Fleet sales fall 7.3% in 2018 as new car emissions rise
Both fleet and overall UK new car registrations fell in 2018 while continued anti-diesel policies caused new car CO2 to rise for the second successive year.
That’s according to figures released today by the Society of Motor Manufacturers and Traders (SMMT), which says that the data is a wake-up call to policymakers as environmental calls are at risk.
Private, fleet and business registrations all fell in 2018, with the biggest losses felt in the fleet sector (down 7.3%). Private and smaller business operator registrations were down 6.4% and 5.6% respectively. UK new car registrations as a whole fell 6.8% in 2018 to 2.37m units.
This comes on the back of a 7.9% downturn in fleet registrations for December, while private registrations were down 3.8% and sub-25 business registrations rose by 16.8%. Overall December registrations fell 5.5%.
Looking at vehicle types, 2018 registrations fell across all segments bar the dual purpose category, which grew by +9.1% to take a fifth of the market (21.2%). Despite registrations of superminis and lower medium cars falling by 2.5% and 9.4% respectively, these smaller vehicles remain the most popular – with a combined 58.7% market share.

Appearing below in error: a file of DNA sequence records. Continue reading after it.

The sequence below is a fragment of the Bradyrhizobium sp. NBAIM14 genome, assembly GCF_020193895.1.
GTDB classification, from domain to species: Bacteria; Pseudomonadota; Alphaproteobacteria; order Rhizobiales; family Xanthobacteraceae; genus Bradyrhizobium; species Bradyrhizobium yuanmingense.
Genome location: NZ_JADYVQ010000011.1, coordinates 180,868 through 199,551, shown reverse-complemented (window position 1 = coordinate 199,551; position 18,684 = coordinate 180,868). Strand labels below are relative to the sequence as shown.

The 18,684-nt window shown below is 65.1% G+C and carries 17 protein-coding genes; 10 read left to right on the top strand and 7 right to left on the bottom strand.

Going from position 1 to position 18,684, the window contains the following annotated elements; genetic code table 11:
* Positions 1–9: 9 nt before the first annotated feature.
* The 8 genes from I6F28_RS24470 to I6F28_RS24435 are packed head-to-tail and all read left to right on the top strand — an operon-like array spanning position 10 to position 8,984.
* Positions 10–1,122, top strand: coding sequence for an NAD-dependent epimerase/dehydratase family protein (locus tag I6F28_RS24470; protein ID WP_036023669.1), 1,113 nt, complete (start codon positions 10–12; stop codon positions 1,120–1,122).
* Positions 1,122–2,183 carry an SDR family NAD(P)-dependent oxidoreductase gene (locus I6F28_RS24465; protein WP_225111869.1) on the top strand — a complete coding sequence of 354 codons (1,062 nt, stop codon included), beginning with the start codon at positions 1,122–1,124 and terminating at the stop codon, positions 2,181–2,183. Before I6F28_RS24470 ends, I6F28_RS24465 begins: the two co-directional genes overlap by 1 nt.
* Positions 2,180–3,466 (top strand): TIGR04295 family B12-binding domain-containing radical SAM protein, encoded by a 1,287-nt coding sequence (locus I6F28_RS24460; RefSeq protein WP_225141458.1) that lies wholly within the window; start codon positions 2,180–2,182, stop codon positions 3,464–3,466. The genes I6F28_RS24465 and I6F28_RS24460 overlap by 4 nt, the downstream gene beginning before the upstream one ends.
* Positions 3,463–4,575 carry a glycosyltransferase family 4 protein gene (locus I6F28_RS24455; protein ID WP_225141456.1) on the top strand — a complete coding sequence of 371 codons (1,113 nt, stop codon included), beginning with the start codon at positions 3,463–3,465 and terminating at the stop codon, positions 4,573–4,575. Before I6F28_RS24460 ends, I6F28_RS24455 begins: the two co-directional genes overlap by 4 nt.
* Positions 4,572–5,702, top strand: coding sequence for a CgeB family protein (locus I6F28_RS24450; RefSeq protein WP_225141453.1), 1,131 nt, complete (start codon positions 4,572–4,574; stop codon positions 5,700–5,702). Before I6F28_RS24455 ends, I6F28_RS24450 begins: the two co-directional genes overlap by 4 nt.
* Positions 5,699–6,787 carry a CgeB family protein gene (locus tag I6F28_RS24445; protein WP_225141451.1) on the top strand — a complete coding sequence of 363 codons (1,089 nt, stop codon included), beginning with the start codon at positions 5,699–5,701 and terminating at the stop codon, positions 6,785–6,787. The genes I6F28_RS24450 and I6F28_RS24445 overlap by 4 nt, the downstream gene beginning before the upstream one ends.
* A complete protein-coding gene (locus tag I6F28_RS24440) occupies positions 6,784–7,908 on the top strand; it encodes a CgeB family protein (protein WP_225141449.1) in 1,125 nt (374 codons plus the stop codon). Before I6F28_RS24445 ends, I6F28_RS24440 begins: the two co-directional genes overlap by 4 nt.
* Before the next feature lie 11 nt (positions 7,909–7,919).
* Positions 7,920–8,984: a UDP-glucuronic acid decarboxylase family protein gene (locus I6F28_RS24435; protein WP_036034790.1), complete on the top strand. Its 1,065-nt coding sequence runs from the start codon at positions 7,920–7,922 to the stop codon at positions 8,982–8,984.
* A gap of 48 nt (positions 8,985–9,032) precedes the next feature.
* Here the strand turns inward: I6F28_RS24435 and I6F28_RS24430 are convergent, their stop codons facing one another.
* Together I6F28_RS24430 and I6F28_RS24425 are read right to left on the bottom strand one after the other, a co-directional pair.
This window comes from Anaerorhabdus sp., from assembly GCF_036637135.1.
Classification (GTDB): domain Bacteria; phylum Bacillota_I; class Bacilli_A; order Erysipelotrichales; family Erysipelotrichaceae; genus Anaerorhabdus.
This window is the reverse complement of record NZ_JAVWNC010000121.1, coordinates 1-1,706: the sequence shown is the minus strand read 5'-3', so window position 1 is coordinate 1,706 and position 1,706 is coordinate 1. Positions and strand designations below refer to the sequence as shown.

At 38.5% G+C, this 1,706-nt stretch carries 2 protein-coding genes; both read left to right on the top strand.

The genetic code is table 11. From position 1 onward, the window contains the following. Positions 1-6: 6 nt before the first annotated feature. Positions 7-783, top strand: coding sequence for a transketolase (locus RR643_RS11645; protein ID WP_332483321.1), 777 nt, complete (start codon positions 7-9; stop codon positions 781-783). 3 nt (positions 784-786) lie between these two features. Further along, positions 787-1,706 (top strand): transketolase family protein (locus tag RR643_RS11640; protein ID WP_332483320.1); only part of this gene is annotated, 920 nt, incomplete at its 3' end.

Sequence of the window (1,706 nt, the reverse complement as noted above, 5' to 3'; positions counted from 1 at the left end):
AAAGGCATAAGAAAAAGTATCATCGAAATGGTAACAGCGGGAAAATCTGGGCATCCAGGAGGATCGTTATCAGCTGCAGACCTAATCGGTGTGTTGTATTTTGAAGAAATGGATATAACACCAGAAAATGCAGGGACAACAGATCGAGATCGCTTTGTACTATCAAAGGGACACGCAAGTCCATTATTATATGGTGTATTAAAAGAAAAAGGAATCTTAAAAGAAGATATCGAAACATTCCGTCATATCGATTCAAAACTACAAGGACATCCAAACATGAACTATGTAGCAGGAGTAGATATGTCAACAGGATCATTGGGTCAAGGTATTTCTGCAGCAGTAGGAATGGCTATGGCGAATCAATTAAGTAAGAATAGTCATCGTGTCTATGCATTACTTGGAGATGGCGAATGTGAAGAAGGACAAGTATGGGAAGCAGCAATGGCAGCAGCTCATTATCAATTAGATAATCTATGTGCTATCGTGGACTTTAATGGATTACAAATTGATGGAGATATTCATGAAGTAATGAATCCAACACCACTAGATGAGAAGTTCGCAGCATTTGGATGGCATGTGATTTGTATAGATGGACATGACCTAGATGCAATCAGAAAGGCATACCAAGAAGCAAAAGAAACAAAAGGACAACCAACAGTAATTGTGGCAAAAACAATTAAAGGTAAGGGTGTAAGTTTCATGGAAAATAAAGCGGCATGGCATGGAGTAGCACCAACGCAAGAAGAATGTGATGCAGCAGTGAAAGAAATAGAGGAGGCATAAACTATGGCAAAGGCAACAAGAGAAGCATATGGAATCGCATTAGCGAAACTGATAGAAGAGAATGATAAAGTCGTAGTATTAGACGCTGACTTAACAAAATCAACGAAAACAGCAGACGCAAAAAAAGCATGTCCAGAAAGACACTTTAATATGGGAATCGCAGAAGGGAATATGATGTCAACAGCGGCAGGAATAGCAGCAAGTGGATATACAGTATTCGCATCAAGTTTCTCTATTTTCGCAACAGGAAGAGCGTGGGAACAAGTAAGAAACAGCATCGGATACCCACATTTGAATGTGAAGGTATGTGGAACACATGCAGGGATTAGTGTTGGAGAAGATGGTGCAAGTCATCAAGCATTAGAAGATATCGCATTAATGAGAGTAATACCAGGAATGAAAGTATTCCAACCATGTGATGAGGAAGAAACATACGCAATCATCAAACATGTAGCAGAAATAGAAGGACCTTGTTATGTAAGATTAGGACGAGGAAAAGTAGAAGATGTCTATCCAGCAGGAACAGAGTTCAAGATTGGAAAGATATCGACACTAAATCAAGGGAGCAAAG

Within the fuel types categories, the biggest volume decline was seen in the diesel sector, down 29.6% in 2018, with the volume loss equivalent to some 180% of the overall market’s decline. Growth in registrations of petrol (+8.7%) and alternatively fuelled vehicles (+20.9%) helped compensate but was not enough to offset the diesel downturn.
The SMMT data also showed that the move away from diesels has had a significant impact on the UK new car fleet average CO2, which was up for the second year running with a 2.9% increase to 124.5g/km. In a statement, the association said the downturn in CO2 as a result of diesel efficiencies – diesels are, on average, 15-20% more efficient than petrol equivalents – was being undermined by the shift to petrol and disappointing take-up of AFVs. The SMMT added that customer migration to different segment vehicles and the move to the new WLTP test, which produces higher figures, had impacted CO2, albeit on a smaller scale to the shift away from diesels.
The increase in CO2 will not only impact on carmakers trying to meet emission targets but will also have an impact on government climate change targets.
Mike Hawes, SMMT chief executive, said: “The industry is facing ever-tougher environmental targets against a backdrop of political and economic uncertainty that is weakening demand so these figures should act as a wake-up call for policy makers. Supportive, not punitive measures are needed to grow sales, because replacing older cars with new technologies, whether diesel, petrol, hybrid or plug-in, is good for the environment, the consumer, the industry and the exchequer.”